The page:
I don’t really “get” country music, but today’s not the day to get into the whys of that statement. Suffice it to say that country exists in a world far apart from the one a city boy like myself grew up understanding. The one aspect I will mention at the moment is what the genre actually means. I am far from most qualified to discuss this topic, so I’ll make it brief, to be explored, perhaps, at a later date. See, country music brings up two musical images. The first is a real backwoods vibe, maybe a hoedown, with stomping and fiddles and twang so thick Sir Mix-a-Lot would hit on it, or perhaps a maudlin ballad to a lost love, dead dog, and stalled truck. It’s where even classic artists like Willie Nelson tend to fit in. On the other side, we have the Modern Country image, which really seems to be a catch-all for artists who can’t make it in any other genre. The operable differences between Taylor Swift and Any Other Teen Pop Star are negligible. The worst American Idol contestant to get a contract on any given year is probably picked up to sing country. Shania Twain exists as a thing. Modern country, simply put, is totally nebulous as a musical sound. The difficulty is, if this be true, the genre sways between some sort of embarrassing yokel stereotype and a soulless non-identity. This is not remotely the strongest reason I cannot identify, but it certainly is among the ranks.
This is really a shame, of course, because no genre needs be particularly bad. In fact, the sorts of instruments most associated with country music are some of the most beautiful instruments. The violin, the mandolin, the pedal steel (oh god, the pedal steel, don’t get me started)… I guess even the banjo if you catch me on the right day… these are instruments that have worlds of potential when not strummed at breakneck speed or put in the hands of someone named Mumford. There’s a rustic, artisan feeling to the sounds, which is incredibly welcoming in an over-synthetic age. I will always be a slave to a great, fuzzy tone on an electric guitar, but the natural jangle of a mandolin or swoop of a bowed instrument is its own small bit of magic. The conflict is that in a Venn diagram, the sliver where Mandolin meets Compelling Music is slim indeed, and mostly bogged down with various folk traditions. That’s fine and good, but it’s not exactly everyday listening.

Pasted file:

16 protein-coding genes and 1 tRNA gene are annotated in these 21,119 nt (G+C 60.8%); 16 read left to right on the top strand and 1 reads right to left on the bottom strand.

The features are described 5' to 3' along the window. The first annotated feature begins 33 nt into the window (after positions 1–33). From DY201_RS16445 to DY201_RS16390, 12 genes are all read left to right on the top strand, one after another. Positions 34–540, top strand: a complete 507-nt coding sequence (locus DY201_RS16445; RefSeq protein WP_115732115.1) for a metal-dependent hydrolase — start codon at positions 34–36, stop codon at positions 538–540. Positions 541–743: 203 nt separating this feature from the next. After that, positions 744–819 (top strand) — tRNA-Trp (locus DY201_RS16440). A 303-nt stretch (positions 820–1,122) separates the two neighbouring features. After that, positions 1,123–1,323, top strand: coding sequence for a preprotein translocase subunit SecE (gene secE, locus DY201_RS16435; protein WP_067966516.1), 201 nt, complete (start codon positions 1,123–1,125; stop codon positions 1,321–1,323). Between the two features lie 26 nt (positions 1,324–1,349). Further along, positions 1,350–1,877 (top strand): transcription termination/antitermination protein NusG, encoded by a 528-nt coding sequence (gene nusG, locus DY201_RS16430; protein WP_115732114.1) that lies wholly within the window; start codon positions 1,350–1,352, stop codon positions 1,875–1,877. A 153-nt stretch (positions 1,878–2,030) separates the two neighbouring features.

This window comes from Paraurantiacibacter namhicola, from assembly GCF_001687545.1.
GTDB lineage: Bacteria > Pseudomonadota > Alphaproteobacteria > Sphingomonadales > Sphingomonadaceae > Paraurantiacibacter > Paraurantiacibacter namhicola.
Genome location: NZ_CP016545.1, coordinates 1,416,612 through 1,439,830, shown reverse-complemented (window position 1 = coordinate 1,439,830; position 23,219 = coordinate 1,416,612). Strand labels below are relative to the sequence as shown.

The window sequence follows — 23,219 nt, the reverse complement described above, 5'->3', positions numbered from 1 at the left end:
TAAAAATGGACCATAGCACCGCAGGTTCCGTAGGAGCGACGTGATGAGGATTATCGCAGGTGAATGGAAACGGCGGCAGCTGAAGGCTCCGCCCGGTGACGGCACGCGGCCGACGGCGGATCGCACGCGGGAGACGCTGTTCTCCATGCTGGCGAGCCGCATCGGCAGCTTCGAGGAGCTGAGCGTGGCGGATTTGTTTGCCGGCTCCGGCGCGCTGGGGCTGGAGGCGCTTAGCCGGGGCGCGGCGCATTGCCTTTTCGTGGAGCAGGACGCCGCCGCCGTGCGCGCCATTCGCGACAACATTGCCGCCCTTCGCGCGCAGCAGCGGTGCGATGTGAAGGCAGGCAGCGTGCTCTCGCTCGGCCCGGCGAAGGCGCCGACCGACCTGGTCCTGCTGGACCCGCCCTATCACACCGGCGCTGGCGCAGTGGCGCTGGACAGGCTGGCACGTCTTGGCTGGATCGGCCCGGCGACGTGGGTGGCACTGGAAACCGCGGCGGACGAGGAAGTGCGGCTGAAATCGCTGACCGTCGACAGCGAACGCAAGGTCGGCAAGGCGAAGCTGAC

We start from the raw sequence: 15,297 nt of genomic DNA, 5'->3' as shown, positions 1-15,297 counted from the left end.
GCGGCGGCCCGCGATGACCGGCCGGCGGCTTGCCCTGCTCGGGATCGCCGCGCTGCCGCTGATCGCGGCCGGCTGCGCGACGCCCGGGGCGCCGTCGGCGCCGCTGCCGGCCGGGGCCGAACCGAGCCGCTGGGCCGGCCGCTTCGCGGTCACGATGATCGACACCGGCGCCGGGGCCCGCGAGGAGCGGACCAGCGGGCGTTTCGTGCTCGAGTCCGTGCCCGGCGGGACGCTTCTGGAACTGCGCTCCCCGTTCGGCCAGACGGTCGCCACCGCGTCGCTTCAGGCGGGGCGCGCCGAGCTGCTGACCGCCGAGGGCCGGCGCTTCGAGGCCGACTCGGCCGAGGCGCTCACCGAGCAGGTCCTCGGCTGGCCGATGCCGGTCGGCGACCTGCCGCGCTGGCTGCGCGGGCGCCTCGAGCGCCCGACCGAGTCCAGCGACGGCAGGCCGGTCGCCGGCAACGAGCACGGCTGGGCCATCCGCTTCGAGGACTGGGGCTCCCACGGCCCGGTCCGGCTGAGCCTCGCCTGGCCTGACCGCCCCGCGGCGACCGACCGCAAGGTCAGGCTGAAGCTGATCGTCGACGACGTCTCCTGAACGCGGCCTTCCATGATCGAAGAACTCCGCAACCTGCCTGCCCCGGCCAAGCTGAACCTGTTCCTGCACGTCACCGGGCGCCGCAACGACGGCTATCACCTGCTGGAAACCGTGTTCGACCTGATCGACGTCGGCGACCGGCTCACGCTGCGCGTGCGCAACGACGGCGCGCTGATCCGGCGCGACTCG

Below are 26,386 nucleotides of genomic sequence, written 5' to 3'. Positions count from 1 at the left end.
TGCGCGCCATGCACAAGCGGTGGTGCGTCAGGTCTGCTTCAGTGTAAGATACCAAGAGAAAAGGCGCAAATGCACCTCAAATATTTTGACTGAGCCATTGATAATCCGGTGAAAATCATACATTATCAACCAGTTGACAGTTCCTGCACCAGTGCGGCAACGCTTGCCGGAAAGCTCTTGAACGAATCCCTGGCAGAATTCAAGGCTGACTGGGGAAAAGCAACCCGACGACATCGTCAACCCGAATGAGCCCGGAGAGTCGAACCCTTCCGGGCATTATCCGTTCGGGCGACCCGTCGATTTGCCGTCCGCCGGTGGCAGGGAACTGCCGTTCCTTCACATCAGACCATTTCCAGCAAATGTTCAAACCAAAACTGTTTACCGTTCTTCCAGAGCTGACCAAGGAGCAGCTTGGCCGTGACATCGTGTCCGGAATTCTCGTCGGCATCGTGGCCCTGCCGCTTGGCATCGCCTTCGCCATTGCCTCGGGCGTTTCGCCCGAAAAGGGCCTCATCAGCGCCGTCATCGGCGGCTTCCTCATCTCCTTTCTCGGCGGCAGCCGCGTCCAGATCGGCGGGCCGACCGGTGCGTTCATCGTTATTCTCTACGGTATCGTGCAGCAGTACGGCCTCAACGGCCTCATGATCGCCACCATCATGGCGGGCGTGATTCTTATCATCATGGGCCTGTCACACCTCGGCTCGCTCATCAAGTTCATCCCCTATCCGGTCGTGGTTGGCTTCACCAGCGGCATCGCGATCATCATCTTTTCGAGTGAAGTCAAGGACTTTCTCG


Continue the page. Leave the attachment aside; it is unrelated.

Nickel Creek impressed me, however, in the easiest, most obvious way possible for a band to impress me: they played their instruments well. That’s an important first step: convince me your musical talent far exceeds mine, and I’m more likely to cut you slack, no matter what the genre. Of course, it’s not everything. Technical proficiency is great, but songwriting is better. On that card, Nickel Creek starts on shakier footing. For every intriguing song, there’s a heavy handed one, a schmaltzy twee one, or a silly folk standard. “Out of the Woods” seems to fit this pattern on first blush as well: the lyrics are repetitive and brief, the tempo is slow, and Sara Watkins, the first vocalist in the song, has the sort of saccharine, cutesy voice that makes everything sound like it should be surrounded by teddybears. It’s not super promising on paper, and hearing that voice intone the first words, “I wish you,” fills the listener with a sense of dread on par with the first time they hear Snow White wish for the one she loves.
As should be expected, however, things are not how they appear. On that fourth word, the “out” of the title, her brother Sean and multi-instrumentalist Chris Thile bring their own voices in. The sound becomes lush and warm, and the sweetness of Sara’s voice has a foil against which to fall back. The rest of the song lulls the listener into this warm comfort, as the vocal line progresses in pure harmonies. The vocals become a hypnotic thrum of something living and breathing and pumping its lifeblood… the hum of the woods itself perhaps. Certainly the instruments feel organic and of the song’s place. The brevity of the words, in this setting, feels more contemplative, and the whole song takes on a bit of the Shakespearean Green World. Perhaps I’ve lost many of you on that one, but in short, there is the idea that the woods are enchanted. They may be wishing someone out of the confusion and darkness of the woods, but their performance ratchets up the mystical elements of being surrounded by unknowable nature. The song is all the better for it.
It’s no secret that country music has always espoused the simple life, but when you can break music down to layers of beauty with no gimmicks to cloud them, and deliver a beautiful violin solo to top it all off, that seems way more authentic to me than talkin’ bout girls/talkin’ bout trucks, or lyin’ on the coldhardground (OHHHHHHHH! Ooooohhhh!) The simplicity of Nickel Creek’s world is one which can almost be smelled and tasted. Maybe a city boy doesn’t want to live there, but it sounds ever so welcoming and both new and old at once. It’s worth it to take the visit.
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